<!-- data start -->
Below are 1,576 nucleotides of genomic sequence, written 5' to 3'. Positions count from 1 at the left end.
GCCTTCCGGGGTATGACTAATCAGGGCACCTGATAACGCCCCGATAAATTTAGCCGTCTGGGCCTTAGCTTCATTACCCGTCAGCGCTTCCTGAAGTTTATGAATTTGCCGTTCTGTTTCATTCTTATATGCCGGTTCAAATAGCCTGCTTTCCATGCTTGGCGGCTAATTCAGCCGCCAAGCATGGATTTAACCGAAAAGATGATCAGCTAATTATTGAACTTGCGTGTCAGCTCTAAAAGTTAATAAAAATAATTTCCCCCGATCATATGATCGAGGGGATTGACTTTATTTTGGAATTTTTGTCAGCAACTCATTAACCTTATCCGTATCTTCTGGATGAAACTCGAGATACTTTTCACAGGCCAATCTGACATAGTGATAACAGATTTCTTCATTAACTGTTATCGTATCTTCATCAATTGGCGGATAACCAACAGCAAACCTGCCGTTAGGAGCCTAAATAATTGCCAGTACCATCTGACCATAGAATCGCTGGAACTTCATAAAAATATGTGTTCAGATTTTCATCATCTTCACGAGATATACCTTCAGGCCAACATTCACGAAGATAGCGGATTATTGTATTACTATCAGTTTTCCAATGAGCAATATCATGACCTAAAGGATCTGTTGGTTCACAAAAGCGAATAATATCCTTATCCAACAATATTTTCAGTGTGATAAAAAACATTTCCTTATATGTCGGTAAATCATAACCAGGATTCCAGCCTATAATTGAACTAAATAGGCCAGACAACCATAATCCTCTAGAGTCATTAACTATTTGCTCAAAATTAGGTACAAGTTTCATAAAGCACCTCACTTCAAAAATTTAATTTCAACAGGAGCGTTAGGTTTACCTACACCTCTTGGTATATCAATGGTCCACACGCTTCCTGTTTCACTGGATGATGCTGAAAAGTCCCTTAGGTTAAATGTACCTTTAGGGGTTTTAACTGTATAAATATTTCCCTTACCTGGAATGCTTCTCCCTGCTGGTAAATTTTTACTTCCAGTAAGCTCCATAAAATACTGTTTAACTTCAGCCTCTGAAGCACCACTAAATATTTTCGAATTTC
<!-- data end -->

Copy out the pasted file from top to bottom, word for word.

Below are 1,576 nucleotides of genomic sequence, written 5' to 3'. Positions count from 1 at the left end.
GCCTTCCGGGGTATGACTAATCAGGGCACCTGATAACGCCCCGATAAATTTAGCCGTCTGGGCCTTAGCTTCATTACCCGTCAGCGCTTCCTGAAGTTTATGAATTTGCCGTTCTGTTTCATTCTTATATGCCGGTTCAAATAGCCTGCTTTCCATGCTTGGCGGCTAATTCAGCCGCCAAGCATGGATTTAACCGAAAAGATGATCAGCTAATTATTGAACTTGCGTGTCAGCTCTAAAAGTTAATAAAAATAATTTCCCCCGATCATATGATCGAGGGGATTGACTTTATTTTGGAATTTTTGTCAGCAACTCATTAACCTTATCCGTATCTTCTGGATGAAACTCGAGATACTTTTCACAGGCCAATCTGACATAGTGATAACAGATTTCTTCATTAACTGTTATCGTATCTTCATCAATTGGCGGATAACCAACAGCAAACCTGCCGTTAGGAGCCTAAATAATTGCCAGTACCATCTGACCATAGAATCGCTGGAACTTCATAAAAATATGTGTTCAGATTTTCATCATCTTCACGAGATATACCTTCAGGCCAACATTCACGAAGATAGCGGATTATTGTATTACTATCAGTTTTCCAATGAGCAATATCATGACCTAAAGGATCTGTTGGTTCACAAAAGCGAATAATATCCTTATCCAACAATATTTTCAGTGTGATAAAAAACATTTCCTTATATGTCGGTAAATCATAACCAGGATTCCAGCCTATAATTGAACTAAATAGGCCAGACAACCATAATCCTCTAGAGTCATTAACTATTTGCTCAAAATTAGGTACAAGTTTCATAAAGCACCTCACTTCAAAAATTTAATTTCAACAGGAGCGTTAGGTTTACCTACACCTCTTGGTATATCAATGGTCCACACGCTTCCTGTTTCACTGGATGATGCTGAAAAGTCCCTTAGGTTAAATGTACCTTTAGGGGTTTTAACTGTATAAATATTTCCCTTACCTGGAATGCTTCTCCCTGCTGGTAAATTTTTACTTCCAGTAAGCTCCATAAAATACTGTTTAACTTCAGCCTCTGAAGCACCACTAAATATTTTCGAATTTC